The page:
As familiar I am today with this process, I still get screwed occasionally. I have to work a long time to afford a $340 video card so I’m willing to invest further time if necessary to protect that investment. I know from experience that you usually have to get 3 or 4 people in to find someone that, A, gives a damn, and B, has the authority to do anything about it. My patience to reach that 4th person runs shorter every time, but my blog is always within arm’s reach whether I have something nice or nasty to report, and my blog is instant, permanent, and public.

    I’m one blogger of a billion. Anyone can blog or otherwise report their consumer experiences online these days. Corporations must soon learn that, just as our phone conversations may be recorded on their end, so shall bloggers be reporting on their experiences. Corporations have a responsibility to be cordial, and when their actions are made public that responsibility is to themselves. That’s the pressure I wish to put on companies that earn my ire; even if I don’t intend to do business with them I want them to consider the ramifications of negative “press” if they continue along that route.

    And P.s., I gave my real contact information when I bought and returned that video card to Future Shop. They know me as a very loyal and frequent customer so I’m sure my patronage has kept my account in the black in the long run. I was their back, they wash mine. Positive reciprocity is what keeps one coming back to a company and I commend Future Shop for this.

    Comment by brian — April 30, 2008 @ 11:31 am

  14. I had same card, same problem, awaiting my card to be re-sent to me at the moment infact.

    Would never buy from BFG again, even though their warranty policy does not really bother me.

    I did not know they would send an updated card if mine has failed twice(or not being made anymore), and if I get another 7900 GT and it fails again, I will be quite displeased with BFG in general for knowing this issue persists, and handling other clients such as yourself with upgraded versions of cards, then giving me a faulty card again.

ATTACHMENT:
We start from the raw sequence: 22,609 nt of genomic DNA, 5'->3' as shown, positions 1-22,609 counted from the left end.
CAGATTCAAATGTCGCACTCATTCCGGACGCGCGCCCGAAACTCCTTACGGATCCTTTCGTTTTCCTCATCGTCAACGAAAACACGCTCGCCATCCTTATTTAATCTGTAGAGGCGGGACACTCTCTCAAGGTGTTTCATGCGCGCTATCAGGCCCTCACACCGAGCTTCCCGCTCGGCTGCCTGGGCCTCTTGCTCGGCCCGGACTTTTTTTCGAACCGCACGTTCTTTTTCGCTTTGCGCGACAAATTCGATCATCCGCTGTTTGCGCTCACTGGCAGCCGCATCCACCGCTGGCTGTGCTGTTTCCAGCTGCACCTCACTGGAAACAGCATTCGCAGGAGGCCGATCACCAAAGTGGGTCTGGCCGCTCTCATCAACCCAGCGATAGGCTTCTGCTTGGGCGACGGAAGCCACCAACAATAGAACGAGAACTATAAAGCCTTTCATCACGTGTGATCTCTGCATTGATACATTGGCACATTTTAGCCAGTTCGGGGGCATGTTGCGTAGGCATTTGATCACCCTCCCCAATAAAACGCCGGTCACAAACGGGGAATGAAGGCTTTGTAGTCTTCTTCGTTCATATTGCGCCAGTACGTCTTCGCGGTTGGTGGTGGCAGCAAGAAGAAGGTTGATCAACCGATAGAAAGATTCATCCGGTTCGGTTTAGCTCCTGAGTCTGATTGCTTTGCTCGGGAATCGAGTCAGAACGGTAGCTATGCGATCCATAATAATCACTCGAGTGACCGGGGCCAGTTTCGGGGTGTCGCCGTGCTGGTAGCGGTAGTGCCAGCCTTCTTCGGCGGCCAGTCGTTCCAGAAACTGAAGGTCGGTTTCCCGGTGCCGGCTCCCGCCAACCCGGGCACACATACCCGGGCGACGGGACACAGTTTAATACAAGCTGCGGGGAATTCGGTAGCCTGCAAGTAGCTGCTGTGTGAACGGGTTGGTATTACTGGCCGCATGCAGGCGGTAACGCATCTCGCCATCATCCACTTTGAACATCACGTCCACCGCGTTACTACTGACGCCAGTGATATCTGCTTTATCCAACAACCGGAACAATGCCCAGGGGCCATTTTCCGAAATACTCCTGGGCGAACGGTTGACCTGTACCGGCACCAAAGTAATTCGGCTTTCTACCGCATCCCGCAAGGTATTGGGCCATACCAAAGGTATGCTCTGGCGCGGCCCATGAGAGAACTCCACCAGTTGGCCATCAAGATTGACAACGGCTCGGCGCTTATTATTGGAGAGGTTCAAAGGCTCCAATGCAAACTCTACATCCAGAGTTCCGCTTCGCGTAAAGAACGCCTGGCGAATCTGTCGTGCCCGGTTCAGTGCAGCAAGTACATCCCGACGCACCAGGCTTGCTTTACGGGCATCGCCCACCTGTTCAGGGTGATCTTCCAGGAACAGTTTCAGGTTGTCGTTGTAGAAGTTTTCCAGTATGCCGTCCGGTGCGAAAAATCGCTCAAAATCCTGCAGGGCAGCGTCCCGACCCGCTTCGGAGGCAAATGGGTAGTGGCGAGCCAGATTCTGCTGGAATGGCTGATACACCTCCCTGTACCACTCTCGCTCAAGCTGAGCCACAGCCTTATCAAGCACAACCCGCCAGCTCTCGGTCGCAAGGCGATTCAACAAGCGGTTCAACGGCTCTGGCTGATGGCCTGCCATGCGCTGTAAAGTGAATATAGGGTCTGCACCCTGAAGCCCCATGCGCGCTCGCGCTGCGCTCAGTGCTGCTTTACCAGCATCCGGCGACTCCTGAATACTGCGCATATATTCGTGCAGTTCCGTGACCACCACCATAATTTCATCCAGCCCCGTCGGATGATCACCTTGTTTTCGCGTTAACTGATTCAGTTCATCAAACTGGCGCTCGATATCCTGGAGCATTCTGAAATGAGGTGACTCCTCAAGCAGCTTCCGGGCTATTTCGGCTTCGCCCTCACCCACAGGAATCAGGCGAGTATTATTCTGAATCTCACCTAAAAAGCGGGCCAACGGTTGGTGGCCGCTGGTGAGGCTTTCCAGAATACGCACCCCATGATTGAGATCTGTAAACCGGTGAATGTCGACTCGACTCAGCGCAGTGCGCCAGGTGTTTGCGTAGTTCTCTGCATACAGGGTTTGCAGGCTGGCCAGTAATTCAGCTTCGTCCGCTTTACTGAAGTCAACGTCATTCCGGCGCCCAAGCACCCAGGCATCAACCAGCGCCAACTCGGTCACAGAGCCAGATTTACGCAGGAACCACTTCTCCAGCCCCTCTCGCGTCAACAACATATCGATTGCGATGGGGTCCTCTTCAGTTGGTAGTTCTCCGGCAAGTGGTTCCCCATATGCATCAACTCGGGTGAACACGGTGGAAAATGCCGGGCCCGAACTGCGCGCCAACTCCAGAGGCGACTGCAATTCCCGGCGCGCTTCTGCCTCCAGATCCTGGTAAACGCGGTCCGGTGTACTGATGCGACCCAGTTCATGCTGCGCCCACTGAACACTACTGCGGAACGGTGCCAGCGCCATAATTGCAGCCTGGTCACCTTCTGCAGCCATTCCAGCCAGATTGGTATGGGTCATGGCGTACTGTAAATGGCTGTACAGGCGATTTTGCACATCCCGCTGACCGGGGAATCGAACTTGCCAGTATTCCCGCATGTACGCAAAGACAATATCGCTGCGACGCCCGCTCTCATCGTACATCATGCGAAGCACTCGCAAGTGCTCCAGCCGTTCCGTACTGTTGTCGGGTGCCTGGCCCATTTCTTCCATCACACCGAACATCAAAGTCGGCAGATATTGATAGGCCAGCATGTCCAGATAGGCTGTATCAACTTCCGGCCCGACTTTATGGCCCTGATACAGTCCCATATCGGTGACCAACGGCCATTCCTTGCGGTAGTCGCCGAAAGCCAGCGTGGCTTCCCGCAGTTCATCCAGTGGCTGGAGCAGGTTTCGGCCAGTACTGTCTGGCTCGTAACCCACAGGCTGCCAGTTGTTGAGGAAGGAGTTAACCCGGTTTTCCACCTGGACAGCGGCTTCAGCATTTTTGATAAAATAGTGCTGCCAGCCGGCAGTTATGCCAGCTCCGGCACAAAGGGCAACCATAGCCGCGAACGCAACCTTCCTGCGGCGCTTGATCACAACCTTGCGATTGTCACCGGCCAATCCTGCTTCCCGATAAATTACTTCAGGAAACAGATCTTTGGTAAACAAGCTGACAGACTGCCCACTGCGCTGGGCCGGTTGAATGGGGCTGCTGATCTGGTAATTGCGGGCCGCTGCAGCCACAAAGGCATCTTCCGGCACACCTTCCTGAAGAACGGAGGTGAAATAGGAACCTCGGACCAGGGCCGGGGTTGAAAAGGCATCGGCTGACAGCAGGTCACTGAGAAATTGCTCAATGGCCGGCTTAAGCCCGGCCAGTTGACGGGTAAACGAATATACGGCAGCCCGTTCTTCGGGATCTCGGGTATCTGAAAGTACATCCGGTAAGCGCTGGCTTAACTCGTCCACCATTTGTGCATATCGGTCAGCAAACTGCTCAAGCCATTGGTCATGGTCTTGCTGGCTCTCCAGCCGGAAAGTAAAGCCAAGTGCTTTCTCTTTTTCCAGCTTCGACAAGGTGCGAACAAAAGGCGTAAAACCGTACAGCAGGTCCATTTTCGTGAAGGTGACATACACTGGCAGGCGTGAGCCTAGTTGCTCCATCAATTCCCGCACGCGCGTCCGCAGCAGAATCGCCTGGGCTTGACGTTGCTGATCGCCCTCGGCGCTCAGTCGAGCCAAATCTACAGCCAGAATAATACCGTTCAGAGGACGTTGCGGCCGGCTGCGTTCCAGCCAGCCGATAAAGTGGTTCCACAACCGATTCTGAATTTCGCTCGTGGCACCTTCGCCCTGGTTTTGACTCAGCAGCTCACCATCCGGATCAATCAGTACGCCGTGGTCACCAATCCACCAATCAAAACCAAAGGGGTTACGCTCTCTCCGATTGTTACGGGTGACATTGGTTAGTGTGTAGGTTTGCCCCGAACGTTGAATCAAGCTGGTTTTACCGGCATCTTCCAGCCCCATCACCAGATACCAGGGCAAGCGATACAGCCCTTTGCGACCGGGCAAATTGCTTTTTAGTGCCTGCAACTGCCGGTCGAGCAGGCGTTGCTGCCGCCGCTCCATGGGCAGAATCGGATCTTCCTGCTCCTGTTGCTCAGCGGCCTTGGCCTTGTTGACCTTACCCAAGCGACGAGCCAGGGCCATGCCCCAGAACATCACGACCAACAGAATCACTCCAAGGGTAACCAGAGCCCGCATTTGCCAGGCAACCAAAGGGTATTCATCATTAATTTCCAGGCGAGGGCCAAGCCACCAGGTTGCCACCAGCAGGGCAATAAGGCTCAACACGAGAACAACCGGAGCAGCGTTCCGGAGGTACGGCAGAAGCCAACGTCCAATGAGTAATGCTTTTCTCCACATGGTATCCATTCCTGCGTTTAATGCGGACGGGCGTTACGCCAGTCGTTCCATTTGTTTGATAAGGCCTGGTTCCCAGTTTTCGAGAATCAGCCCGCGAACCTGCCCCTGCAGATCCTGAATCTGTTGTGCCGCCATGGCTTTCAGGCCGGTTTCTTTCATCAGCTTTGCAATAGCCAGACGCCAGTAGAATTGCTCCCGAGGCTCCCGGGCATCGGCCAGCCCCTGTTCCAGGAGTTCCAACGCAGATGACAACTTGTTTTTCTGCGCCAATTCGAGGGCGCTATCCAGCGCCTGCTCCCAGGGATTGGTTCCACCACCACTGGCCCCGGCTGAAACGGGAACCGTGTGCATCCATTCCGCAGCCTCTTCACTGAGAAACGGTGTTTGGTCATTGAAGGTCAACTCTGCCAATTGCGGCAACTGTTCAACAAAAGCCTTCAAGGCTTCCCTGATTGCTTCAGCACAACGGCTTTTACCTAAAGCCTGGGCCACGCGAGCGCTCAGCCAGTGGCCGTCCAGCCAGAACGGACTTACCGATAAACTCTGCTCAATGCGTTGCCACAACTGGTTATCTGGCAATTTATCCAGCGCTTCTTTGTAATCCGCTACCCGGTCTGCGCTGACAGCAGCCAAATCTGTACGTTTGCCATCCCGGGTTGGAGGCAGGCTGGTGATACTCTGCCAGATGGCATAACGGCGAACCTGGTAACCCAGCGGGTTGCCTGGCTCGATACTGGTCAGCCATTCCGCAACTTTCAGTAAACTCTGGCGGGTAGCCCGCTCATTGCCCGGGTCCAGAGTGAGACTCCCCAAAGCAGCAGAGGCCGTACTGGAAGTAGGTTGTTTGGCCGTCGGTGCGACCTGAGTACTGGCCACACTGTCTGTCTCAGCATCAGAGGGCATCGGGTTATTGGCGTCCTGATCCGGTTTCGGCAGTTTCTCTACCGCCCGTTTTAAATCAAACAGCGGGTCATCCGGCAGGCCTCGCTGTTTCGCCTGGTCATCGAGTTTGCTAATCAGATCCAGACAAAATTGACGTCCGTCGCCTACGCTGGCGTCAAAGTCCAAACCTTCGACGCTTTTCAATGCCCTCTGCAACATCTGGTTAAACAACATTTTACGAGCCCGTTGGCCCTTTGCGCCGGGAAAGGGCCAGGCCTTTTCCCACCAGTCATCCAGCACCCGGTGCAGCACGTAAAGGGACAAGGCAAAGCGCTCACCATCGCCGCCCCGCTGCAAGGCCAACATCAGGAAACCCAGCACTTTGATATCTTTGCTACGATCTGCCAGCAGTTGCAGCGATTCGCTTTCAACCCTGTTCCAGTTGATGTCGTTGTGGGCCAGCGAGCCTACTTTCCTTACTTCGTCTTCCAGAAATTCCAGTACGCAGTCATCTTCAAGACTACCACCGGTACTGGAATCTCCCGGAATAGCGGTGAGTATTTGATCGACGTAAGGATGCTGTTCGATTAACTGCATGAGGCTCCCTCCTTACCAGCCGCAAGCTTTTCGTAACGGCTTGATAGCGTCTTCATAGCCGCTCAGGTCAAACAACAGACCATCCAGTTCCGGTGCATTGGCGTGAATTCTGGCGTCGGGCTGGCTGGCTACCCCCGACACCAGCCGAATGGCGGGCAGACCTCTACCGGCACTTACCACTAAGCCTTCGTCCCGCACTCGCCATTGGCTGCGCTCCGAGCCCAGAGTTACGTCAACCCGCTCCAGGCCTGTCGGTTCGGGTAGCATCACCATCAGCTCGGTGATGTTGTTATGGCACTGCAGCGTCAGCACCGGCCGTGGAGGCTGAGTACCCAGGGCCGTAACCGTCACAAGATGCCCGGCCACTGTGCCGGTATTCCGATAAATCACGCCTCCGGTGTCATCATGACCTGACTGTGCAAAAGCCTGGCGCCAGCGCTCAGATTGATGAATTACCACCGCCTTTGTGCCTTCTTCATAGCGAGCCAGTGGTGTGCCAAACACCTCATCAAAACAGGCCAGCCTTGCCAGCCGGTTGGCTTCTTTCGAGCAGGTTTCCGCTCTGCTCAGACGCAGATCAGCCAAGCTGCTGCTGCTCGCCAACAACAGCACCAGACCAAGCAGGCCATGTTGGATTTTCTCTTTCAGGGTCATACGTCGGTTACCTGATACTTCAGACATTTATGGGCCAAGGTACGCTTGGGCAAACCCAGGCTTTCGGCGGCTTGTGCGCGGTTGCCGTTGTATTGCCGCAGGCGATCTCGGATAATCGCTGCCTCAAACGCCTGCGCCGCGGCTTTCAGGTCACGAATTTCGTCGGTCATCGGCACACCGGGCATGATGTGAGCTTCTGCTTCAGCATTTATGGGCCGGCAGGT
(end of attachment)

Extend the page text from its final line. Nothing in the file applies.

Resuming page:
At this point I’d even rather a slightly slower card provided I didn’t get the random shooting spikes of death, color bleeding, miscolored pixels bleeding through everything, and mangled boot up lettering/colors, textures not being clamped, etc.

    From what I have heard it is a voltage regulation problem with the cards, and it will be a shame for myself and BFG if they send me another faulty one. The evidence of their pre-existing knowledge of the cards being failures as well as them issuing better models to “shut people up” who know that these cards are failures, would provide a much better BBB report, as it shows a general disregard for customers and a premeditated motive to send a defective product to a customer.

    Comment by DirtyML — May 20, 2008 @ 1:51 am

  15. I’m back with an update to my struggle… (This site is 2nd now on google when searching for “BFG Rma”)

    They have miraculously shipped my card from their new center in Kahnawake, Quebec through the states via UPS, even when I have used Canada Post originally as my courier and have used express shipping which they did not.

    What reason did they have to delay my shipment by nearly a week and send it to a different country?

    The only logical reason I can come up with is a self serving UPS contract and I cannot fathom as to why they’d inconvenience their customers like this.

    Why even open a place in Quebec to accept RMAs from if you are going to just ship it back through Illinois?

    I thought this situation couldn’t get any worse with 2 card failures of the 7900 GT/OC in 1 year, but yet it can get even worse with the complicated stupidity and endless efforts to turn a one dollar profit at a two dollar expense.

    In short, BFG fails miserably. It will be no surprise when they go out of business and the only thing that makes me mad at this point is my small monetary contribution might delay that for even a minute.

    Comment by DirtyML — May 27, 2008 @ 6:35 pm

  16. I had the same problem, 7900 GTOC worked fine for a coupe months, died, shipped it back, they sent me another with 2 broken capacitors, I had to send back again, then they send me a 7950 and it lasted about 7 or 8 months, and am waiting for a replacement…hope it’s an 8 series card, heard lots of problems and that they discontinued the 79 series chips…we’ll see…so far$380, + $20 bucks x 3 = $60 for S&H.